Even so, a more helpful recent suggestion points us in the direction of Isaiah. A latter portion of that book speaks of Israel’s restoration, both from their immediate captivity in Babylon and in a more far reaching way from all that restrains them from the fullness of what God wishes to give. The description of John the Baptist as “A voice of one crying out in the desert, ‘Prepare the way of the Lord, make straight his paths'” (Mt 3:3; cf. Is 40:3) is a fine example. It speaks of Israel’s return home to the Promised Land and also, in the mouth of the Baptist, of the final restoration inaugurated by Jesus. More than just one source among many, “there is much to suggest that the prophecies of Isaiah, especially chapters 40-55, were,” as Richard Bauckham writes, “the most important part of the Hebrew Scriptures for the early Christians’ understanding of the place of Jesus and themselves in the divine purpose for Israel and the world.”
In Chapter 52, the prophet calls to Jerusalem “awake, awake!” (Is 52:1). He speaks of the holy city’s comfort and redemption (cf. Is 52:9, 3). All of this is bound up with the Lord’s return (Is 52:8) and the knowledge that it is he who dwells in their midst: “My people shall know my name on that day, that it is I who speak: Here I am!” (Is 52:6). These are the same emphases we hear also in Matthew. A particularly strong parallel appears in the following verse. Its interpretation is summarized beautifully by Timothy Wardle:
“[Isaiah] 52:7 proclaims, ‘How beautiful upon the mountains are the feet of the messenger who announces peace, who brings good news, who announces salvation, who says to Zion, “Your God reigns.'” Thus, in Isaiah, a mention of Jerusalem and resurrection leads into a proclamation of the announcement of peace, salvation, and the reign of God. This movement from Jerusalem and resurrection to the proclamation of salvation and God’s reign evocatively suggests that Matthew’s narrative in 27:51-53 is really an intertextual narrative: the evangelist describes the mission of the Isaianic messenger in the persons of the risen [saints] who now appear to many inhabitants of the city and present evidence of Jesus’ resurrection, or, in the language of Isaiah, they announce peace, good news, and salvation.”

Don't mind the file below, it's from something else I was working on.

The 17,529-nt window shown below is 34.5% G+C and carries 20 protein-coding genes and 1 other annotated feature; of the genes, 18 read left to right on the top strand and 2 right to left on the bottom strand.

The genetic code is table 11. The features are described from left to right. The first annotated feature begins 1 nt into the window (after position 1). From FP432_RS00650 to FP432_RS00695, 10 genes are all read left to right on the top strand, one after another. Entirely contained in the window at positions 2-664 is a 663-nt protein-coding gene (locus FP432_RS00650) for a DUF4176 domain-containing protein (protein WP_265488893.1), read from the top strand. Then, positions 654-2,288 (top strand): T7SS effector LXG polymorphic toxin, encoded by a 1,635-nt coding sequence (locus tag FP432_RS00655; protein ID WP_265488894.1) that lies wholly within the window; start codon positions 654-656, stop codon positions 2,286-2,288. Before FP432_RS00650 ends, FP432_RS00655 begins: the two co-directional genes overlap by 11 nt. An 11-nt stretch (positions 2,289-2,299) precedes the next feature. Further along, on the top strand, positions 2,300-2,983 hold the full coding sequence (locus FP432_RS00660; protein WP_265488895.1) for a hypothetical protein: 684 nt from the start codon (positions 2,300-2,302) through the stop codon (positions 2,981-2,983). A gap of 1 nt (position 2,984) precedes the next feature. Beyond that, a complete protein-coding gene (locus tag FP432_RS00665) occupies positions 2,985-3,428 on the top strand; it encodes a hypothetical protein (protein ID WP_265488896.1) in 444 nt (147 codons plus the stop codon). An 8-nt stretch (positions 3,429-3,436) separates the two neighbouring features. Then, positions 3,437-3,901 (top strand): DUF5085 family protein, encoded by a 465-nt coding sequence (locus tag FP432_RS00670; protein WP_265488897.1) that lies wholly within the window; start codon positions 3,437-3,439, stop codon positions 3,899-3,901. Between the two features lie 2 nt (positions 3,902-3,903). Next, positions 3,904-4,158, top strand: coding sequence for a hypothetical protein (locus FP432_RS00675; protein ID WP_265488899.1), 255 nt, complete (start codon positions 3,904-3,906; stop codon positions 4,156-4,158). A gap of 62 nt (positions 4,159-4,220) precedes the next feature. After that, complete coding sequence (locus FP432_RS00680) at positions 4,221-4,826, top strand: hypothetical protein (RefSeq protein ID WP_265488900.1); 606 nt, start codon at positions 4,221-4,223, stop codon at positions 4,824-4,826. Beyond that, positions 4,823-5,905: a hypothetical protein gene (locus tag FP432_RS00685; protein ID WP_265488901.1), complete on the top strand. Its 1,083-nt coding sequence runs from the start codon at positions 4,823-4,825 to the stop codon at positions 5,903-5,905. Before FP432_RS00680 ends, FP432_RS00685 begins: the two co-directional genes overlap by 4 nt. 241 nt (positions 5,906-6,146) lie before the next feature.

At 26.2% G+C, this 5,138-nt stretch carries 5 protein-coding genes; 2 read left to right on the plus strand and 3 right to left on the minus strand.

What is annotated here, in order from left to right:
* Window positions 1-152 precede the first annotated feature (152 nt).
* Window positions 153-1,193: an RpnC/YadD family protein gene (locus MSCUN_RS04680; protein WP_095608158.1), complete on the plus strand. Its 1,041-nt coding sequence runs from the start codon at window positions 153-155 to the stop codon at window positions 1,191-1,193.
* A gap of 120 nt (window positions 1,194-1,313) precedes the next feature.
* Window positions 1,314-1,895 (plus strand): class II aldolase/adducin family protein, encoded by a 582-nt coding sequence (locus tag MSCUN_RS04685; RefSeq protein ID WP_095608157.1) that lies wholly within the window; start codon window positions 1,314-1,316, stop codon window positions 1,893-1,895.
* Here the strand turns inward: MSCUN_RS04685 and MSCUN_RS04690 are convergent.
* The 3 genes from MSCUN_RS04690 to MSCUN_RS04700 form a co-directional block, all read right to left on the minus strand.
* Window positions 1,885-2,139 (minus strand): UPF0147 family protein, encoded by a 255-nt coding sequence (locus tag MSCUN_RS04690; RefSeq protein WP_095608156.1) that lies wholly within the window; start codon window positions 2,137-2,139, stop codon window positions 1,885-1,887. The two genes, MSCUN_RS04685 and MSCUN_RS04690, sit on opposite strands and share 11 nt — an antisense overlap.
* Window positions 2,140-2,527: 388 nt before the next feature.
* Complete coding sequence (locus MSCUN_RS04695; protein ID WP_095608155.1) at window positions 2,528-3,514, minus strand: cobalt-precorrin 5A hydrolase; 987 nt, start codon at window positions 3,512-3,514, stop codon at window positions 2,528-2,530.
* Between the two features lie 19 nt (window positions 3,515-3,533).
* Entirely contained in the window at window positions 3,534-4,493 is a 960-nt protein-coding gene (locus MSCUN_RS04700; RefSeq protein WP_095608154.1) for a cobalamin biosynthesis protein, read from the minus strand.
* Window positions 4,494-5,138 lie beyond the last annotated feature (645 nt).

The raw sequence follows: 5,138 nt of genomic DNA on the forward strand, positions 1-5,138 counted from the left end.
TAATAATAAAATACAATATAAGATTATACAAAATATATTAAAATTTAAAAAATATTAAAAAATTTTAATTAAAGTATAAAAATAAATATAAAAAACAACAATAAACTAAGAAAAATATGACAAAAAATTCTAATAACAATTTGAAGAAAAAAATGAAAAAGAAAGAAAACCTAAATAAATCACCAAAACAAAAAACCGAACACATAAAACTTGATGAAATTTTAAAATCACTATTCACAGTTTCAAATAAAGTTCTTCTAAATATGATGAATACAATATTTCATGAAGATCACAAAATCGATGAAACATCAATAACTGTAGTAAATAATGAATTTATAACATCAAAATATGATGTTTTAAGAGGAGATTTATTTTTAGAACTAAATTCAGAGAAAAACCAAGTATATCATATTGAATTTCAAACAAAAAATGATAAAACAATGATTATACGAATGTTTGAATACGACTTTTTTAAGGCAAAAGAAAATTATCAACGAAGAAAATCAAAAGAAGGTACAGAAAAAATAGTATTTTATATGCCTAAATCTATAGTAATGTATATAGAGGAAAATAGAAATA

As in the first two signs, there is an announcement of judgement and restoration. The earthquake is a witness to the first of these (cf. Zec 14:4). The raising of the dead (cf. Zec 14:5; Ez 37:12) and their appearance in Jerusalem (cf. Is 52:7) is a witness to the second.
The whole of this complex, as W.D. Davies and D.C. Allison write in their “International Critical Commentary” on Matthew, “makes plain the eschatological meaning of the crucifixion.” What might otherwise have passed as the death of one man is shown to be the centerpoint of history in which God acts with the fullness of justice and mercy. It makes plain to us what was plain also to those who witnessed these signs. “The centurion and the men with him who were keeping watch over Jesus feared greatly when they saw the earthquake and all that was happening, and they said, ‘Truly, this was the Son of God!'” (Mt 27:54). As the dead appeared to the faithful in Jerusalem, so Matthew’s account of them appears to us and with it the announcement of peace, good news, and salvation. When we see the earthquake and all that follows, we too can say “truly this was the Son of God!”
Anthony Pagliarini is an assistant teaching professor and director of undergraduate studies in the Department of Theology at the University of Notre Dame.
|COMING NEXT MONTH|
“Peter and the Church” — “And so I say to you, you are Peter, and upon this rock I will build my church” (Mt 16:18). This passage concerning Peter’s primacy and community discipline offers an insight into Matthew’s and our Lord’s understanding of the Church. What does the passage mean? What else in Matthew fills out our understanding of Jesus wishes for the Church?